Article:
drone flying and delivering bait
  • Update: Belize suspends oil exploration near threatened World Heritage site

    October 17, 2016

    Officials in Belize agreed to suspend the seismic portion of offshore oil exploration after an outcry from concerned citizens, national civil society groups and international conservation organizations—including WWF—and their supporters.

    bottlenose dolphin swimming in Belize
  • 6 things to know about Tanzania’s largest protected area—and why we need to save it

    Selous Game Reserve, one of Africa’s oldest reserves and Tanzania’s largest protected area, holds vast potential, but it also faces a number of threats. By bringing together governments, local communities, industry and civil society groups, we can transform Selous into a success story.

    Sunset over Selous Game Reserve in Tanzania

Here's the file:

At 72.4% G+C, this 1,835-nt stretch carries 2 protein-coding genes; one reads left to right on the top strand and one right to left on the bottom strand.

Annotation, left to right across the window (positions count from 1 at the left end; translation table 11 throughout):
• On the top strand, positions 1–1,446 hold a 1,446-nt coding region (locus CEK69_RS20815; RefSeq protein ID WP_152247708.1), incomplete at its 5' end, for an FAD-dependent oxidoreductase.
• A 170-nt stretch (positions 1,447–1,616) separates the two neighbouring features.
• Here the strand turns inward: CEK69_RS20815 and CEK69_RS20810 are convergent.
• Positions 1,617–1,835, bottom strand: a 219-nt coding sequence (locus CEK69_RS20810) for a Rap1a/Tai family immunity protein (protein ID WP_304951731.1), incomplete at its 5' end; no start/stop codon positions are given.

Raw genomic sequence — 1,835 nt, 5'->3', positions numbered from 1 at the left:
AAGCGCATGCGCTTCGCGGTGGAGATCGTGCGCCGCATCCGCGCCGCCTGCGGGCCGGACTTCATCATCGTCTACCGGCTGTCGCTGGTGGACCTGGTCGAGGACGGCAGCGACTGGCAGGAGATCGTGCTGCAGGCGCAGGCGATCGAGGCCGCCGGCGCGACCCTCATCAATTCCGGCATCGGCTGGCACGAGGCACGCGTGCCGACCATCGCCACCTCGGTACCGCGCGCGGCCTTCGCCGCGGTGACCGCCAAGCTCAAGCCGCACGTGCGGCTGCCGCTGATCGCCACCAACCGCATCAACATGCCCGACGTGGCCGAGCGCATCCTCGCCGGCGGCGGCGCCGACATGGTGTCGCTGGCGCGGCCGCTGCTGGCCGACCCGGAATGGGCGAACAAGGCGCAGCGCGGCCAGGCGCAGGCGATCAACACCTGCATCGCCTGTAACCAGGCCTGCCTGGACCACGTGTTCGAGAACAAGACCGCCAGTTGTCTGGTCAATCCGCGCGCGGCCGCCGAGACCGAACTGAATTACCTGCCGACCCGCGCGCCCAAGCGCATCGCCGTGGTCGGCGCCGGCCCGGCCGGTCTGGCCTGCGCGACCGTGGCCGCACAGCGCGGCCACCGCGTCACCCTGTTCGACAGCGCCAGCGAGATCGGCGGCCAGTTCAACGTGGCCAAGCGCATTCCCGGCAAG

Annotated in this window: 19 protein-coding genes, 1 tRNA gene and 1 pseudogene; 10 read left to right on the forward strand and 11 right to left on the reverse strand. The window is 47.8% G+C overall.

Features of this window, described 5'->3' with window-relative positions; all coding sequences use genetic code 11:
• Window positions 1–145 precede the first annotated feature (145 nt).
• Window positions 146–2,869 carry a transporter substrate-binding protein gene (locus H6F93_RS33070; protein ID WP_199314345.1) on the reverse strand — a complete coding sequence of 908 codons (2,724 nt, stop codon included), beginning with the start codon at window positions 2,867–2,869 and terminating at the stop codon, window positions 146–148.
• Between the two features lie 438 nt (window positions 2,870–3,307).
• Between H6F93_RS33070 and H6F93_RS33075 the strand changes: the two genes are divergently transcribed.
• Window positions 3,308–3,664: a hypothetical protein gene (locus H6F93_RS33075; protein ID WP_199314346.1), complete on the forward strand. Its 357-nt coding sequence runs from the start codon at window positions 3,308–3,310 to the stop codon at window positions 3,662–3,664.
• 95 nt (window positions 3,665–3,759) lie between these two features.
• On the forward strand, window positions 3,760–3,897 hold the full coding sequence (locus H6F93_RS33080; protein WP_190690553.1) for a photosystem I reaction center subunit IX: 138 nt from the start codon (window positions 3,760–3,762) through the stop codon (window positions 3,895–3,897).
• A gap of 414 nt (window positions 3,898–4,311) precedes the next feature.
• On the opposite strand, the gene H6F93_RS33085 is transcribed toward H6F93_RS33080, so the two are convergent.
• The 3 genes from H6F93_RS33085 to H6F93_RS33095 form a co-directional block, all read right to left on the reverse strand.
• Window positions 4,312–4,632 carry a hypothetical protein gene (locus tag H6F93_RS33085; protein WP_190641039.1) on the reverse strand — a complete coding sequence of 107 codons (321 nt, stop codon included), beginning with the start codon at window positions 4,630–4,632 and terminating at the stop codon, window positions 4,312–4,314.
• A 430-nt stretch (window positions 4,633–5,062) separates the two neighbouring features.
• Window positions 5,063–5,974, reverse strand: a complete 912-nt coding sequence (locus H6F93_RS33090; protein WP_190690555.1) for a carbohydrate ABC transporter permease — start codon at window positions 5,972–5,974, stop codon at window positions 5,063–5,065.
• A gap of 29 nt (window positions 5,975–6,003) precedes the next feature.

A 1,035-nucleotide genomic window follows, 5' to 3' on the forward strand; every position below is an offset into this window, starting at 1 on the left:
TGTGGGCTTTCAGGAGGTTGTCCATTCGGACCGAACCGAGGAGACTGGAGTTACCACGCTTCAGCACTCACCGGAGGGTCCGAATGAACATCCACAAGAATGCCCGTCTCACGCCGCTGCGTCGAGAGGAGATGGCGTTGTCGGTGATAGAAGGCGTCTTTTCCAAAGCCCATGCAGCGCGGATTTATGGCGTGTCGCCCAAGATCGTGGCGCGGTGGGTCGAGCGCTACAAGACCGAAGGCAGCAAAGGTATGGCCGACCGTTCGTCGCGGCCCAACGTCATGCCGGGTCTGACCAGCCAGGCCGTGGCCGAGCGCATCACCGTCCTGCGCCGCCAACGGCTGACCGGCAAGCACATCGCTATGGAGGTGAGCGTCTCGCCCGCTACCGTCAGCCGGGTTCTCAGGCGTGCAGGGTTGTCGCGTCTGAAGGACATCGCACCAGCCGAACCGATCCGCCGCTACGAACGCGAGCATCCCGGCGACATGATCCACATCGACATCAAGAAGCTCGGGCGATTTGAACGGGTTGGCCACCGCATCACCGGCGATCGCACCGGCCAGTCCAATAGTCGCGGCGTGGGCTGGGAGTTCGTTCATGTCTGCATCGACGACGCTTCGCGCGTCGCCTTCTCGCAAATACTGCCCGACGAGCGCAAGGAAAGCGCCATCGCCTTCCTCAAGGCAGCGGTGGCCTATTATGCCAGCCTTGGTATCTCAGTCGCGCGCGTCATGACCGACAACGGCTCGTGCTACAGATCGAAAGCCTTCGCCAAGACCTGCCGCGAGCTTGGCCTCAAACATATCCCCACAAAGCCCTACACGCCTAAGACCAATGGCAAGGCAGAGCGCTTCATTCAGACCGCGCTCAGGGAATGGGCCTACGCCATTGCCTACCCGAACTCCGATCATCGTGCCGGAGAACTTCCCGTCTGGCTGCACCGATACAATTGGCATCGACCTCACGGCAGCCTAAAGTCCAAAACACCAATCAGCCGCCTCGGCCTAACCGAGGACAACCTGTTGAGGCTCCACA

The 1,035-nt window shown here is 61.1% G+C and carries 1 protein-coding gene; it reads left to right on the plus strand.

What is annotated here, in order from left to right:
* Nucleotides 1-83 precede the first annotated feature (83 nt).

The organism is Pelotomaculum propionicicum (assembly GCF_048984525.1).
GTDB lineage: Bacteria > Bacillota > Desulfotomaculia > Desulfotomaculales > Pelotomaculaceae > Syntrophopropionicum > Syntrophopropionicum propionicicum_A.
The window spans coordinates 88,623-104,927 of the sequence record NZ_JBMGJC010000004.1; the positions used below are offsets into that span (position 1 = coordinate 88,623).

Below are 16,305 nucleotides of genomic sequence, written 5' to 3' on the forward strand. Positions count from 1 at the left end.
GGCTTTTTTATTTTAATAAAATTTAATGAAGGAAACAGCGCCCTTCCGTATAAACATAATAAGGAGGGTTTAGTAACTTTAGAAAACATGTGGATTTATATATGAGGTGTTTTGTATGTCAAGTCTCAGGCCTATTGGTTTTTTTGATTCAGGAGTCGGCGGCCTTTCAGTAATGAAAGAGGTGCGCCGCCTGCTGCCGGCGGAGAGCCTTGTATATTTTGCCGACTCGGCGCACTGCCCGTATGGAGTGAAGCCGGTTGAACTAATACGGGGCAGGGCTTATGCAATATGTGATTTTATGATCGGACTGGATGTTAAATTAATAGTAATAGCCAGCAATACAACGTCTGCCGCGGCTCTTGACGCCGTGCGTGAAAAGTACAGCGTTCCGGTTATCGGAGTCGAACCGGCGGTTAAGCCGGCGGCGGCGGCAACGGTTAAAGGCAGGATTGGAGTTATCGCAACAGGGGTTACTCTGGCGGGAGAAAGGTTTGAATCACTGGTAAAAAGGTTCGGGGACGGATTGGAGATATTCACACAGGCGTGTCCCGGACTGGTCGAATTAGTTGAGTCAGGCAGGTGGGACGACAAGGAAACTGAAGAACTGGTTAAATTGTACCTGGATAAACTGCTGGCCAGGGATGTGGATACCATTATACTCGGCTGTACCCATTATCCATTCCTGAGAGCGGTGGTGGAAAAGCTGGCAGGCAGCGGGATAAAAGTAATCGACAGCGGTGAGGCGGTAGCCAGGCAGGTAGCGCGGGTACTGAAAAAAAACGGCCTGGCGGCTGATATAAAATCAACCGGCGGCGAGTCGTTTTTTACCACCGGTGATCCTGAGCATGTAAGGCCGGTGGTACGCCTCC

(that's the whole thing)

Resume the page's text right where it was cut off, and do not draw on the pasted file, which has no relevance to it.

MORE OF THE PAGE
• Fight climate change by preventing food waste

    October 13, 2016

    One-third of all the food produced goes to waste. Food waste is both a humanitarian concern and drives climate change. Here are some tips to prevent food waste. 

    Avocados and bananas for sale
  • What resources does it take to produce a Thanksgiving meal?

    WWF Magazine: Winter 2016
    You might be surprised.
  • Making the production of rubber better for the planet

    WWF Magazine: Winter 2016
    From tires to toys and boots to rubber bands, rubber is an inescapable part of our everyday life. But you might be surprised at the squeeze its production is putting on tropical forests, especially as the number of vehicles in the world continues to rise.
  • New global agreement will help curb pollution from aviation

    October 10, 2016

    We now have a process in place to curb international aviation’s skyrocketing emissions. For the first time ever, the United Nations' civil aviation body agreed last week to put a cap on the emissions for an international sector rather than a country.

    the view from an airplane window
  • Bringing Back Tigers

    WWF Magazine: Winter 2016
    Tiger numbers are increasing globally for the first time in 100 years.
    3 tigers in India